Art Mint debuts its fifth Mandala silver coin with Gothic, possibly the series finest release yet

Launched early in 2015, Art Mint’s beautiful new Kalachakra Mandala coin was a big hit, selling out in very quick order. It was something quite new, depicting the concentric, symmetrical patterns of the ancient meditative design with great detail – a very elegant piece of work with its Swarovski crystal embedded at its centre. The following years brought Celtic, Chinese, and Moresque designs, all first class and all subsequent sell-outs. Now the fifth coin is with us and it’s possibly the finest yet.

Gothic architecture started its rise to prominence in early 12th century Europe and amongst its many characteristics were the extensive use of stained glass, and the rose window. The intricacies of some of the medieval windows was quite extraordinary, and Art Mint has taken inspiration with this by combining the style with the mandala design ethos. Early issues in this series had some very good levels of relief, but this one is on a whole other level, with crisp, deep and multi-layered relief surpassing even last years Moresque issue.

No changes to the specification. This is a 3oz fine silver coin, issued for Fiji and carrying the common obverse that has been with the series since its debut. It’s antique-finished and has the serial number engraved on the edge of the coin. An inset crystal or mineral has always been present and Gothic is no exception. A sphere of Nacre – mother-of-pearl – is embedded at the coins centre and does nothing to detract from the finished article. All told, this is a terrific issue and our favourite of the series to date.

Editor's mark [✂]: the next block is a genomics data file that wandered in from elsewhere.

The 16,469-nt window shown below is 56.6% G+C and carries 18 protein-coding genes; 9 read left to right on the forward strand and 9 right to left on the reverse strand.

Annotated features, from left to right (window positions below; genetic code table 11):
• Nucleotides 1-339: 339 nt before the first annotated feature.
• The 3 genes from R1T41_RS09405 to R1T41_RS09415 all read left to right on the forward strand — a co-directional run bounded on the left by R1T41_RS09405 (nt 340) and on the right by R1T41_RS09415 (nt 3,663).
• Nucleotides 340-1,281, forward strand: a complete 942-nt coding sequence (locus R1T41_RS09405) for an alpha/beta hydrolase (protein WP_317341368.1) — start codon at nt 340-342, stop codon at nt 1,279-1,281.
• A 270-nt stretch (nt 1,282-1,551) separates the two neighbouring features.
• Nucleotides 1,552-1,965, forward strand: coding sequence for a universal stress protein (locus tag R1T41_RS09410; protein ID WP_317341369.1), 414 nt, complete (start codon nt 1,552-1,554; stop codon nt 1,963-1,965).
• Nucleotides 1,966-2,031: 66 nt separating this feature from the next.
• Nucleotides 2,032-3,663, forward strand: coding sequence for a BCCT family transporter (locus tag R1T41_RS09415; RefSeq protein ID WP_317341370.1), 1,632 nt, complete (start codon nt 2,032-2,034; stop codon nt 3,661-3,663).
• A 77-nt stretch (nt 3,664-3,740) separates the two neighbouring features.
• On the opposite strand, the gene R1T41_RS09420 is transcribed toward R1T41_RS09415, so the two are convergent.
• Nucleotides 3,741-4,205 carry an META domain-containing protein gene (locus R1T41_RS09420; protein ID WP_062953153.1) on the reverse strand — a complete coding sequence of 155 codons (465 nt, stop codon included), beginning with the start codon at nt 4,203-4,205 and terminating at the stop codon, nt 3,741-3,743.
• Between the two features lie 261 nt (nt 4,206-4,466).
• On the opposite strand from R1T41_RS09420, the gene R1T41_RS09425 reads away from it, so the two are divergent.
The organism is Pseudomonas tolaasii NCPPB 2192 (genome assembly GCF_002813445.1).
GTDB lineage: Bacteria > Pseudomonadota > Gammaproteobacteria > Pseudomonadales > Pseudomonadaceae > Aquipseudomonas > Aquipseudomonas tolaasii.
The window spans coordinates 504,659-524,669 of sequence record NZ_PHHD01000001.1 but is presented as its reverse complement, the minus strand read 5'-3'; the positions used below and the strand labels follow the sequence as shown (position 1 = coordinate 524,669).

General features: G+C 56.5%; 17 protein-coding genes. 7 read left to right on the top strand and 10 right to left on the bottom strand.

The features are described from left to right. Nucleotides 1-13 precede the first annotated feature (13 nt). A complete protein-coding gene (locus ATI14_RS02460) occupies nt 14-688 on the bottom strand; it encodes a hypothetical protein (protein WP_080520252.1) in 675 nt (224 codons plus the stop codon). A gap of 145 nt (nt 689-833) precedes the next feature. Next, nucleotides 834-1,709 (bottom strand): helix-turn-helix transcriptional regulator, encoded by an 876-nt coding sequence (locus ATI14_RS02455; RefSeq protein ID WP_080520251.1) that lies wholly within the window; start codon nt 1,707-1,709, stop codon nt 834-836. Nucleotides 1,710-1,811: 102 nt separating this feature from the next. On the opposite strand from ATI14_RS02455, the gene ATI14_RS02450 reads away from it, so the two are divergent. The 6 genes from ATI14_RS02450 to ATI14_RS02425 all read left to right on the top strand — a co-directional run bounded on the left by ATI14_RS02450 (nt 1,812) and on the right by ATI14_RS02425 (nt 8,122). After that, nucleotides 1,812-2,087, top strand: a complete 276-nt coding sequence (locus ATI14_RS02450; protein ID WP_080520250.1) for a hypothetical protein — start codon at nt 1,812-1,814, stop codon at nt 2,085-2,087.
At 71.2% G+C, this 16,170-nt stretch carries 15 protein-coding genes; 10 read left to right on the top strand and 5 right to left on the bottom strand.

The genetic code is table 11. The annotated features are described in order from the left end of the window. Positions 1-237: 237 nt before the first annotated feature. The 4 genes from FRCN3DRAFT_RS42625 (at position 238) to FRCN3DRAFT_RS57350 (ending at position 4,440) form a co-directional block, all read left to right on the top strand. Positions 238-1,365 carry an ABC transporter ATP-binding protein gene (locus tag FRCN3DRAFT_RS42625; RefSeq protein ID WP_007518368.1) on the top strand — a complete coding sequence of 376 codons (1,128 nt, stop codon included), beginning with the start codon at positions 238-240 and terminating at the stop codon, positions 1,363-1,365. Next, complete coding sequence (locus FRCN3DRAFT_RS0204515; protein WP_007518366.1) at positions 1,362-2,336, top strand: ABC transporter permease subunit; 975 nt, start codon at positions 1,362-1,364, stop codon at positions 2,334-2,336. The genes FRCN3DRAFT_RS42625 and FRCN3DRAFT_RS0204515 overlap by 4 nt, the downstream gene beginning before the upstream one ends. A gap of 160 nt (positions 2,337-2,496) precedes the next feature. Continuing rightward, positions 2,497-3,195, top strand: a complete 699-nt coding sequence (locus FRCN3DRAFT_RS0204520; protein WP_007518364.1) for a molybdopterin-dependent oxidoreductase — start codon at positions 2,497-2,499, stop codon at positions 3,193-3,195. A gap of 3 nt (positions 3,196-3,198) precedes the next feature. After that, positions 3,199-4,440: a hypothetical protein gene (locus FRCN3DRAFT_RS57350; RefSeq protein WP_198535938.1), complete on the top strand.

Shipping at the end of May, this is limited to the same 500 pieces as previous entrants in the Mandal series have been. It comes boxed with a certificate of authenticity. These are not bargain basement issues of course, so expect to pay around €400 for one. Earlier issues have shown appreciation on the aftermarket, however. Available to order now and a couple of our sponsors have them, so check them out.


The meaning of mandala comes from Sanskrit meaning “circle.” It appears in the Rig Veda as the name of the sections of the work, but is also used in many other civilizations, religions and philosophies. Even though it may be dominated by squares or triangles, a mandala has a concentric structure. Mandalas offer balancing visual elements, symbolizing unity and harmony. The meanings of individual mandalas is usually different and unique to each mandala.

The mandala pattern is used in many traditions. In the Americas, Indians have created medicine wheels and sand mandalas. The circular Aztec calendar was both a timekeeping device and a religious expression of ancient Aztecs. In Asia, the Taoist “yin-yang” symbol represents opposition as well as interdependence. Tibetan mandalas are often highly intricate illustrations of religious significance that are used for meditation. From Buddhist stupas to Muslim mosques and Christian cathedrals, the principle of a structure built around a center is a common theme in architecture.

In common use, mandala has become a generic term for any diagram, chart or geometric pattern that represents the cosmos metaphysically or symbolically; a microcosm of the universe. Representing the universe itself, a mandala is both the microcosm and the macrocosm, and we are all part of its intricate design. The mandala is more than an image seen with our eyes; it is an actual moment in time. It can be can be used as a vehicle to explore art, science, religion and life itself.

Carl Jung said that a mandala symbolizes “a safe refuge of inner reconciliation and wholeness.” It is “a synthesis of distinctive elements in a unified scheme representing the basic nature of existence.”

COMPOSITION 0.999 silver
WEIGHT 93.3 grams
FINISH Antique
MODIFICATIONS High-relief, nacre inset, engraved edge serial #
BOX / COA Yes / Yes